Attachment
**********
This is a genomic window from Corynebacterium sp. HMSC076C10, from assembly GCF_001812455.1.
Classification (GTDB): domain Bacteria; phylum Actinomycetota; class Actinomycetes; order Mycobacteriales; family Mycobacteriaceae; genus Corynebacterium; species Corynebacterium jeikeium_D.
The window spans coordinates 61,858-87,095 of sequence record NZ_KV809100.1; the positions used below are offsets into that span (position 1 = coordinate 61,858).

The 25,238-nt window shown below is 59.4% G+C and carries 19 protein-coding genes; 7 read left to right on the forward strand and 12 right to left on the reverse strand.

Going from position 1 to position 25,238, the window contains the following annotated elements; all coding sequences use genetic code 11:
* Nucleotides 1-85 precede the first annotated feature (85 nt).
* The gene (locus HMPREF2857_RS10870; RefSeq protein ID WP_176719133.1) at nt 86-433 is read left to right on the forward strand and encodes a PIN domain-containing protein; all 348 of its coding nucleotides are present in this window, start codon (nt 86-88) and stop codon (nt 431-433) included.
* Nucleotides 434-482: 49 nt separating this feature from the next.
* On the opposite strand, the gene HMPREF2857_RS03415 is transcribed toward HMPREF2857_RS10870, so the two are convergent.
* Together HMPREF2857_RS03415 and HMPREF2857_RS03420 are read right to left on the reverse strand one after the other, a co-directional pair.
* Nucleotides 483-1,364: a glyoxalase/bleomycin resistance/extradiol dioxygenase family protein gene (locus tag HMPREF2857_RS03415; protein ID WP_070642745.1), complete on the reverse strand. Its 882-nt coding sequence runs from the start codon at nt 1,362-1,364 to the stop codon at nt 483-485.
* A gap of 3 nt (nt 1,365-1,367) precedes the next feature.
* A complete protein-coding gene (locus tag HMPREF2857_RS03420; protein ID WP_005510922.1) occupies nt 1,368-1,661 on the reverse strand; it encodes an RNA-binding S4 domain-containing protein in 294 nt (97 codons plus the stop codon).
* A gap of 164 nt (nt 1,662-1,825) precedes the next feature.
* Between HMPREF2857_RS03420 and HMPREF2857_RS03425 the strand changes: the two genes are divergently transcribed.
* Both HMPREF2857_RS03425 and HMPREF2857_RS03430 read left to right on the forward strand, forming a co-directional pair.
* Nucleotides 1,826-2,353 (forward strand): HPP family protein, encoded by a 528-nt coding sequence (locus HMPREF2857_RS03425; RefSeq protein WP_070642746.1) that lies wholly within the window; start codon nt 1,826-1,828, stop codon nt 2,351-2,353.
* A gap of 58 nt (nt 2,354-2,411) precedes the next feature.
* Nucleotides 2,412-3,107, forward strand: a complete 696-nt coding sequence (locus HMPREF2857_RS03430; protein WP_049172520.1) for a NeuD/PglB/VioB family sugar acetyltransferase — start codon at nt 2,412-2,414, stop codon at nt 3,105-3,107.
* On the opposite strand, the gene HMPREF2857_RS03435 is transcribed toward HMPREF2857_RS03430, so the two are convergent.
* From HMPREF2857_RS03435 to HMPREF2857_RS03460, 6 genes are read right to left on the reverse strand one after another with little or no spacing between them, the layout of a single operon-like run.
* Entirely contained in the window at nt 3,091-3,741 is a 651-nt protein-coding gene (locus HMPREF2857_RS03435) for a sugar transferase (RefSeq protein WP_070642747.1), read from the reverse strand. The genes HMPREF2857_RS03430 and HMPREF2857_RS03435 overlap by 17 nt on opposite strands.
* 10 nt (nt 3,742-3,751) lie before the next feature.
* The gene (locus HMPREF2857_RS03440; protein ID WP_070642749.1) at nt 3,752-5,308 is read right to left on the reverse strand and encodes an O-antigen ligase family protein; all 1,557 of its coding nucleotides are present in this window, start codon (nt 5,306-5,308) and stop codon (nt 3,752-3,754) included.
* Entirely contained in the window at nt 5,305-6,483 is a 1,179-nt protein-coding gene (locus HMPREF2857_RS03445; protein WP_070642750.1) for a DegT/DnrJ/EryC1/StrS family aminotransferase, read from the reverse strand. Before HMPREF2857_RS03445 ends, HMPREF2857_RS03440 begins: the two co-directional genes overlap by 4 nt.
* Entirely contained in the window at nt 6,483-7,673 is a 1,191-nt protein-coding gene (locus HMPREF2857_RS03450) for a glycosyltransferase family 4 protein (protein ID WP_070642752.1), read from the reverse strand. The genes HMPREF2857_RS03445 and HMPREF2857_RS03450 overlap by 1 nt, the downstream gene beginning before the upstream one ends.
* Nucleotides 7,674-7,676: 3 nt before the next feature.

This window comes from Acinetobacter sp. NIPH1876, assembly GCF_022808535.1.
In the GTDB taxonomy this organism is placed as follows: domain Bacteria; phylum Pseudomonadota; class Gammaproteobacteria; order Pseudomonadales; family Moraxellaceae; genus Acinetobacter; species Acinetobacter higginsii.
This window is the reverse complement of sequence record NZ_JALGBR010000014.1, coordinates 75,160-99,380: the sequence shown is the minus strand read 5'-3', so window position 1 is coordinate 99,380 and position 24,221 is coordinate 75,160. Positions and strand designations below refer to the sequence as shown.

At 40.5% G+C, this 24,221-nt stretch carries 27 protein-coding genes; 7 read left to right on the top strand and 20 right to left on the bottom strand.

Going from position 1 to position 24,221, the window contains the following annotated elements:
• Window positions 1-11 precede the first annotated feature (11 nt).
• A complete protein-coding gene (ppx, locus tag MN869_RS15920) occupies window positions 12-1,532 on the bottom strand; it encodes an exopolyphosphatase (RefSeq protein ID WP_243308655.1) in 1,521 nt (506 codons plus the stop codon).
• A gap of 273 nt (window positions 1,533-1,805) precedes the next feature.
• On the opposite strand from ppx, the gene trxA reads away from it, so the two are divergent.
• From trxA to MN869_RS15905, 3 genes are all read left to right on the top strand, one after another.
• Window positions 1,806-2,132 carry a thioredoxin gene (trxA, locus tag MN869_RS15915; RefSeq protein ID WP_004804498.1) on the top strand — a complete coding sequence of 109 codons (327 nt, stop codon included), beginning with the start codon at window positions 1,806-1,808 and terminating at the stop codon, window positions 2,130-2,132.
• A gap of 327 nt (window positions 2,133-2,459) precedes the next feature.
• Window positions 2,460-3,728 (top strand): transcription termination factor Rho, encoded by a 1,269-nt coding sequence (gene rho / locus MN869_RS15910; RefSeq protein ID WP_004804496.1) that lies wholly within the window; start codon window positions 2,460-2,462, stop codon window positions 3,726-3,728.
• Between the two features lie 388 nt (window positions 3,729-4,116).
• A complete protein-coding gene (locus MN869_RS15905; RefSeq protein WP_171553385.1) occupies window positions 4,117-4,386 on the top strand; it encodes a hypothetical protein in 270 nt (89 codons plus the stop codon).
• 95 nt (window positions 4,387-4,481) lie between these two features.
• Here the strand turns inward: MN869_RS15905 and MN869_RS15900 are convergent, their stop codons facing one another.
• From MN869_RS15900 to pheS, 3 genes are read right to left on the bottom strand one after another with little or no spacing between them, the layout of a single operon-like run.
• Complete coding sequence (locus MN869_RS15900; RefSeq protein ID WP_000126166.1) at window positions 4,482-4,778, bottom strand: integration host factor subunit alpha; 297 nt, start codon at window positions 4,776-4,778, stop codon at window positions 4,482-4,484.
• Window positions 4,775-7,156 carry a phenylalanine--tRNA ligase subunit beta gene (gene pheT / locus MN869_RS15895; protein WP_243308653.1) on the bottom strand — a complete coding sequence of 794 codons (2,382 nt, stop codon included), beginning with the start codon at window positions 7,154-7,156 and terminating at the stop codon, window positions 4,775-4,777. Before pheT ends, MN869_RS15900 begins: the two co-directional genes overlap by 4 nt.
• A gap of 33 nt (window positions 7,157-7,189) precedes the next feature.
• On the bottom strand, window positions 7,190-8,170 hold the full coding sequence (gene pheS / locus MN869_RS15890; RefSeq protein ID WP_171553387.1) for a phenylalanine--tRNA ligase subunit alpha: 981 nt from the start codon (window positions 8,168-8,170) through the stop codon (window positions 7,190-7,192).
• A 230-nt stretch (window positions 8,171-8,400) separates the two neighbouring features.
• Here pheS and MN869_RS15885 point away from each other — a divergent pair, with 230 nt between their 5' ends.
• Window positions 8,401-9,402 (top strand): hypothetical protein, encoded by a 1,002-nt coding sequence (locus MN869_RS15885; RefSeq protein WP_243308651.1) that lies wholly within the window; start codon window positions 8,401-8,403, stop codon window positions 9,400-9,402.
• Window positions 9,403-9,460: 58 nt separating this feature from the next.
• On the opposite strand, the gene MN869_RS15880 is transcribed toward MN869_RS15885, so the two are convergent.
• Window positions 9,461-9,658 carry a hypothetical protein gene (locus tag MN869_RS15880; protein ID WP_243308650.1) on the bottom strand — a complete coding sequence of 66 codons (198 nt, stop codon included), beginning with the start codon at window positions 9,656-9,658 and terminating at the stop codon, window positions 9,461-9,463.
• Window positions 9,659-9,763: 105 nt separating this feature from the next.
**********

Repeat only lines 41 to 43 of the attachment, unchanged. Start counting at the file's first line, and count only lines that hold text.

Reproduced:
• Between the two features lie 388 nt (window positions 3,729-4,116).
• A complete protein-coding gene (locus MN869_RS15905; RefSeq protein WP_171553385.1) occupies window positions 4,117-4,386 on the top strand; it encodes a hypothetical protein in 270 nt (89 codons plus the stop codon).
• 95 nt (window positions 4,387-4,481) lie between these two features.